Volume-limited radio survey of ultracool dwarfs
Doyle, J. G.
Cruz, K. L.
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Antonova, A. Hallinan, G.; Doyle, J. G.; Yu, S.; Kuznetsov, A.; Metodieva, Y.; Golden, A.; Cruz, K. L. (2013). Volume-limited radio survey of ultracool dwarfs. Astronomy & Astrophysics 549 ,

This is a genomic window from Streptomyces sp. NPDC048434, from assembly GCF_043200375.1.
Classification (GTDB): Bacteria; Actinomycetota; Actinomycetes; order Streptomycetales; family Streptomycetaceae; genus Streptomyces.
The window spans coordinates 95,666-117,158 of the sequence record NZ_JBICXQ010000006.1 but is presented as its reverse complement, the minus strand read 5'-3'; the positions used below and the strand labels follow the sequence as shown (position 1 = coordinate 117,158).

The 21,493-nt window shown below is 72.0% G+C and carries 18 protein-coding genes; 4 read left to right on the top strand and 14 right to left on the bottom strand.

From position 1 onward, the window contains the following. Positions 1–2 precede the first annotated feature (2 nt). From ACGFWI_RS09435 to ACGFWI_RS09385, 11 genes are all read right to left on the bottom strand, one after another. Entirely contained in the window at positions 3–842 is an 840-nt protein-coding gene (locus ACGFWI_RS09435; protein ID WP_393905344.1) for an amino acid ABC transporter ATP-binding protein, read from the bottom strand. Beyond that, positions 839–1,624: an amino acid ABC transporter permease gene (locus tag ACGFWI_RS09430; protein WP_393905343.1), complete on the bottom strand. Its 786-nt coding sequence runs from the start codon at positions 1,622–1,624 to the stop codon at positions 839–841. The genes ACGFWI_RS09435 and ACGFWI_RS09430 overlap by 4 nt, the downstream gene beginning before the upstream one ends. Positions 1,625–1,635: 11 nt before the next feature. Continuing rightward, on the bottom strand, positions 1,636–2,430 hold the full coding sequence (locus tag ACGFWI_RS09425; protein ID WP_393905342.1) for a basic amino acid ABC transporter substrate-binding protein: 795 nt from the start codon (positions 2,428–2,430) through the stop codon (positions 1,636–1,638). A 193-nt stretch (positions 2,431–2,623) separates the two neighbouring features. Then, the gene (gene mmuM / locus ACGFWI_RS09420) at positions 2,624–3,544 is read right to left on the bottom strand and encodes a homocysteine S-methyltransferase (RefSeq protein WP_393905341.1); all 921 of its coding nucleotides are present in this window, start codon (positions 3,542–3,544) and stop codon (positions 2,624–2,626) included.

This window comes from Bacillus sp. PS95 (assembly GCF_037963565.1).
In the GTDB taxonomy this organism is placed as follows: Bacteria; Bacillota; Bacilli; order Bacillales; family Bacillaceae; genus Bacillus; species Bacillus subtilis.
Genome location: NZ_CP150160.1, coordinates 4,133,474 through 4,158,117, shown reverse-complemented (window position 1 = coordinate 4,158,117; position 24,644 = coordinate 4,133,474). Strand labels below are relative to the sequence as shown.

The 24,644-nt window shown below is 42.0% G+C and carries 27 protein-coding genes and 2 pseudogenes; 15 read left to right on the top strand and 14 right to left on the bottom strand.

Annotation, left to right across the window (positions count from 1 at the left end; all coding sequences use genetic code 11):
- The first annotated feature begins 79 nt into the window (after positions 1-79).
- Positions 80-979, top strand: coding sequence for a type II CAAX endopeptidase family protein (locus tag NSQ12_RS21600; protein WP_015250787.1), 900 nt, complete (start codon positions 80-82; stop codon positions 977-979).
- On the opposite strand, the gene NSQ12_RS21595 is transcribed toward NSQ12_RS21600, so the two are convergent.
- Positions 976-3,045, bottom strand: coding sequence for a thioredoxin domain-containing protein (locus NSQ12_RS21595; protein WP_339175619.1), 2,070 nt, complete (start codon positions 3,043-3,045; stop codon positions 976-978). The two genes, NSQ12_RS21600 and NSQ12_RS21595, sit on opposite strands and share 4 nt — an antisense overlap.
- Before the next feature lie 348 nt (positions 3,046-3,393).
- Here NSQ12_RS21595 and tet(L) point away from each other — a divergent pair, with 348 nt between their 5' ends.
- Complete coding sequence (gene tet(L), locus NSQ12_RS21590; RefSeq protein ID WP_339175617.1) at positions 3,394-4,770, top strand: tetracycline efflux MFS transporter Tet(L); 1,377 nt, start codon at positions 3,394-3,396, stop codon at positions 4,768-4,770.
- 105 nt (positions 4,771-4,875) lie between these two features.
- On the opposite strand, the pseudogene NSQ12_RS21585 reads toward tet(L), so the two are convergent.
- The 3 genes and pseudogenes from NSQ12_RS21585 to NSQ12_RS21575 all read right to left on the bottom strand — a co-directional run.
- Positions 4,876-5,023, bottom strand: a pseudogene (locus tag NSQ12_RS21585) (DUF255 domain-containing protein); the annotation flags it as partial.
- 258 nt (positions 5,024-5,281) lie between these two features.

Aims. We aim to increase the sample of ultracool dwarfs studied in the radio domain to allow a more statistically significant understanding of the physical conditions associated with these magnetically active objects. Methods. We conducted a volume-limited survey at 4.9 GHz of 32 nearby ultracool dwarfs with spectral types covering the range M7-T8. A statistical analysis was performed on the combined data from the present survey and previous radio observations of ultracool dwarfs. Results. Whilst no radio emission was detected from any of the targets, significant upper limits were placed on the radio luminosities that are below the luminosities of previously detected ultracool dwarfs. Combining our results with those from the literature gives a detection rate for dwarfs in the spectral range M7-L3.5 of similar to 9%. In comparison, only one dwarf later than L3.5 is detected in 53 observations. We report the observed detection rate as a function of spectral type and the number distribution of the dwarfs as a function of spectral type and rotation velocity. Conclusions. The radio observations to date point to a drop in the detection rate toward the ultracool dwarfs. However, the emission levels of detected ultracool dwarfs are comparable to those of earlier type active M dwarfs, which may imply that a mildly relativistic electron beam or a strong magnetic field can exist in ultracool dwarfs. Fast rotation may be a sufficient condition to produce magnetic fields strengths of several hundred Gauss to several kilo Gauss, as suggested by the data for the active ultracool dwarfs with known rotation rates. A possible reason for the non-detection of radio emission from some dwarfs is that maybe the centrifugal acceleration mechanism in these dwarfs is weak (due to a low rotation rate) and thus cannot provide the necessary density and/or energy of accelerated electrons. An alternative explanation could be long-term variability, as is the case for several ultracool dwarfs whose radio emission varies considerably over long periods with emission levels dropping below the detection limit in some instances.